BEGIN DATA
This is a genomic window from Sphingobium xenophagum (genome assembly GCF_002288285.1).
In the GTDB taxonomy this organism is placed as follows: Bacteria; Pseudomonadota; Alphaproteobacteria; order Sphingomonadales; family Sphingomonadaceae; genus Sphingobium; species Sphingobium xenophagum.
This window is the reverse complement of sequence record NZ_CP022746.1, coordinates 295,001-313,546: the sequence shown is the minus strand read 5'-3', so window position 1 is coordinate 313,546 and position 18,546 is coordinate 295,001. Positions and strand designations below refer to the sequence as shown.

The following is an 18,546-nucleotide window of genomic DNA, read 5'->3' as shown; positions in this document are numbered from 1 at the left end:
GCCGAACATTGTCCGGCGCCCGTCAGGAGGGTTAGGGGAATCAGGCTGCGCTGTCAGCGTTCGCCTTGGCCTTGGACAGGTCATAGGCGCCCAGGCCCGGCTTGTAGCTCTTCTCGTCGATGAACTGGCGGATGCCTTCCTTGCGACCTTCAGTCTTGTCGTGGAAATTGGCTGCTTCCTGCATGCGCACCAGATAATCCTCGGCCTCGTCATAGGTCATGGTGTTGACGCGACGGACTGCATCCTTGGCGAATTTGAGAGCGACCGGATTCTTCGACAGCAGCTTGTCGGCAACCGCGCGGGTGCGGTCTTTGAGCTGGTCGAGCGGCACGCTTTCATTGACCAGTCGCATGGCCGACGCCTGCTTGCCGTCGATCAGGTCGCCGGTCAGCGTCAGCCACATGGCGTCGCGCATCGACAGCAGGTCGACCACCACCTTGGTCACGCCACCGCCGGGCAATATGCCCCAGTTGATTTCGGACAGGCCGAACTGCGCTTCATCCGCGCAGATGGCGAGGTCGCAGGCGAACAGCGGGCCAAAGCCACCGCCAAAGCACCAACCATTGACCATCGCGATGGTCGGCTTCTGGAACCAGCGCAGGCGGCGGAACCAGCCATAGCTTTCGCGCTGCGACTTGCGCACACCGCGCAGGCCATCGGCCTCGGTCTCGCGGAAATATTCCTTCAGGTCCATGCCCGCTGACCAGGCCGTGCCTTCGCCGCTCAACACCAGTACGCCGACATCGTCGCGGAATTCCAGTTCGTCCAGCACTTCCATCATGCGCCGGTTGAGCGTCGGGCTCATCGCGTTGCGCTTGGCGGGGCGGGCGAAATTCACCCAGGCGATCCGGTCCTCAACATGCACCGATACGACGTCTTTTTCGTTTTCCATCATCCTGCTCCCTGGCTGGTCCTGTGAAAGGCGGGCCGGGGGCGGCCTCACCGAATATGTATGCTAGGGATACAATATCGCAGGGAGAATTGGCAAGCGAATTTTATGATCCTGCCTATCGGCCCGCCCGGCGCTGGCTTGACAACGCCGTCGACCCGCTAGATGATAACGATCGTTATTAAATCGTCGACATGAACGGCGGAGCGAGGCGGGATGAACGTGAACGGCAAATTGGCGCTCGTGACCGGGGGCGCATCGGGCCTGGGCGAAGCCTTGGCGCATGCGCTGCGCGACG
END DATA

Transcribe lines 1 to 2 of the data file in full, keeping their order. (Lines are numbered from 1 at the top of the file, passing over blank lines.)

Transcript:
This is a genomic window from Sphingobium xenophagum (genome assembly GCF_002288285.1).
In the GTDB taxonomy this organism is placed as follows: Bacteria; Pseudomonadota; Alphaproteobacteria; order Sphingomonadales; family Sphingomonadaceae; genus Sphingobium; species Sphingobium xenophagum.